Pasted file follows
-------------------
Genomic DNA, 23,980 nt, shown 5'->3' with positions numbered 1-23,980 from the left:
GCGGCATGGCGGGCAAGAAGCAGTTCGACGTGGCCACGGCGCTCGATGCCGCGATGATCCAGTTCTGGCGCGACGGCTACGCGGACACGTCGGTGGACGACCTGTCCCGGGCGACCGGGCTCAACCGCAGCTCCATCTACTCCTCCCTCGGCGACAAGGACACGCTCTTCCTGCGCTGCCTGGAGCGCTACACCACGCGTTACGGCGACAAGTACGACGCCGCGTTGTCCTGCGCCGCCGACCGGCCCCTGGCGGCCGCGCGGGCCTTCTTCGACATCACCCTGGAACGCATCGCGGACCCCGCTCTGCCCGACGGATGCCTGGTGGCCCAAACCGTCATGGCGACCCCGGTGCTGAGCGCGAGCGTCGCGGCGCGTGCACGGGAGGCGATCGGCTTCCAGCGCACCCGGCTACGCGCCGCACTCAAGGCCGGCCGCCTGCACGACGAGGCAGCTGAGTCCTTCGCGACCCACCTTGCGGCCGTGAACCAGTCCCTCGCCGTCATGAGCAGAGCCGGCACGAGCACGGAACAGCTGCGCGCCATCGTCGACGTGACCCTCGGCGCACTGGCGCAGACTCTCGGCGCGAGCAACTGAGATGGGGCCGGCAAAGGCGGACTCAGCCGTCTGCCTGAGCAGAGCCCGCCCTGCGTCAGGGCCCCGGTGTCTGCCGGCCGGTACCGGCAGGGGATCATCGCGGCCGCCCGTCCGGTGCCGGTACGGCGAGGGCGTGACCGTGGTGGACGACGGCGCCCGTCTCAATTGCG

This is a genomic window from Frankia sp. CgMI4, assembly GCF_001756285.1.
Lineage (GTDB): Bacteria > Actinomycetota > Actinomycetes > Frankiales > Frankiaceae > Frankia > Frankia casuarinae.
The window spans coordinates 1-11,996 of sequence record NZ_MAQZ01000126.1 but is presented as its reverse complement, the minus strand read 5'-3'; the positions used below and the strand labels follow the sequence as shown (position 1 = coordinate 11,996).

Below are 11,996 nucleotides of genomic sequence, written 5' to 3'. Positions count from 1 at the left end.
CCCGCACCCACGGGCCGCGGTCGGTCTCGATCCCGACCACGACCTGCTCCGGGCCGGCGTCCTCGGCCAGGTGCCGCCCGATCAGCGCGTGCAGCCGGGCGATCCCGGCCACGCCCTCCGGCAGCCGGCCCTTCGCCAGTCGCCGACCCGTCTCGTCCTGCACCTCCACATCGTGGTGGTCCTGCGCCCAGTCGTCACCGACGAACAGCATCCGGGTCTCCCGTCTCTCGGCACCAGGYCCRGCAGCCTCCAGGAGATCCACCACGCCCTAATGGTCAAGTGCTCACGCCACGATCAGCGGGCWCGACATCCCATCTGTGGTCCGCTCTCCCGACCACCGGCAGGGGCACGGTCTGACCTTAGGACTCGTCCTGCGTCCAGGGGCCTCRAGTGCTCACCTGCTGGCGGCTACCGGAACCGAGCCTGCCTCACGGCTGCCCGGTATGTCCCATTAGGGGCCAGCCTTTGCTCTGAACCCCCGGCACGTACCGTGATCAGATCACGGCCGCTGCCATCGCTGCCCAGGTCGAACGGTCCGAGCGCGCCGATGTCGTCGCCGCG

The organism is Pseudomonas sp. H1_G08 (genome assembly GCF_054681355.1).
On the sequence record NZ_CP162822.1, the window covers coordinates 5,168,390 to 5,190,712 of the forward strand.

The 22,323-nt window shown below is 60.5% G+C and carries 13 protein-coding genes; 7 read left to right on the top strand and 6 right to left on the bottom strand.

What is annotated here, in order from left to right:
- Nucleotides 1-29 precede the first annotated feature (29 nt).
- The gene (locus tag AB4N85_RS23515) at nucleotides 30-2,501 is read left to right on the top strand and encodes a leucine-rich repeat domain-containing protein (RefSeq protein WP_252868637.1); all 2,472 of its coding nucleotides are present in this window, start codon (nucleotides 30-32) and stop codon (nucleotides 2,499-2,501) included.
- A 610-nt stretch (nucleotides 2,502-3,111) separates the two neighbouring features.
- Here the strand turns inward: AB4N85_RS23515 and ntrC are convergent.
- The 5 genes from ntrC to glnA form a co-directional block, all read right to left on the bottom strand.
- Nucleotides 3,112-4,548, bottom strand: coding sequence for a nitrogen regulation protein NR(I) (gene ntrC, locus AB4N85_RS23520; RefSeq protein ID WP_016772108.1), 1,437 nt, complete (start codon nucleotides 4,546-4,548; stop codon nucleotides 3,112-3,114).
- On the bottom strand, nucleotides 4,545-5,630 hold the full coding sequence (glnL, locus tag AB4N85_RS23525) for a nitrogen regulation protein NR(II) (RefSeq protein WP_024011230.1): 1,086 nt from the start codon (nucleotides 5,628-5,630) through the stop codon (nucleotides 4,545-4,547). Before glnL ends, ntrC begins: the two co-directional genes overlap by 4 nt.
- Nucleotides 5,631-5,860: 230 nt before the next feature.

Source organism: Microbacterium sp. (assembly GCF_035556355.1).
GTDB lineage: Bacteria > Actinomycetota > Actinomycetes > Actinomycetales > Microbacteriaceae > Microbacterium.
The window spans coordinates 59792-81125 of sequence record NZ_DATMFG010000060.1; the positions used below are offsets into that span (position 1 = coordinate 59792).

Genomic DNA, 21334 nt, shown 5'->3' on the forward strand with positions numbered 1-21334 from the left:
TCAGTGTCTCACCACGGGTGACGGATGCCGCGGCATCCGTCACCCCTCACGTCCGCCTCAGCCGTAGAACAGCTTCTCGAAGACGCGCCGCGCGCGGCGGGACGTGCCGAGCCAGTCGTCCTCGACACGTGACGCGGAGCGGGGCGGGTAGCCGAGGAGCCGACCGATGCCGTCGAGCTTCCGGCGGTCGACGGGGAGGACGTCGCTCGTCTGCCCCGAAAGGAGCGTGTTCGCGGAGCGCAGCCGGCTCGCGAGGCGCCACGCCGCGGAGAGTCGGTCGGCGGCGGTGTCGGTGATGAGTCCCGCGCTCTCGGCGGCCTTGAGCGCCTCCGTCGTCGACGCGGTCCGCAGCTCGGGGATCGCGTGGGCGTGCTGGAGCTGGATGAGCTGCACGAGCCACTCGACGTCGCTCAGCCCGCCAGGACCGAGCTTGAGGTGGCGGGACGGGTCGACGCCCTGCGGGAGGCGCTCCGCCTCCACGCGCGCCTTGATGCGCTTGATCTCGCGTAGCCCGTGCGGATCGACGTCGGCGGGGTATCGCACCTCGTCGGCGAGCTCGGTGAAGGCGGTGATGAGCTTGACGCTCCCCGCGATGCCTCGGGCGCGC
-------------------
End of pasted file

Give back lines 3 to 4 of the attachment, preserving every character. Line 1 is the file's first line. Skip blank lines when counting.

This is a genomic window from Frankia sp. CgMI4, assembly GCF_001756285.1.
Lineage (GTDB): Bacteria > Actinomycetota > Actinomycetes > Frankiales > Frankiaceae > Frankia > Frankia casuarinae.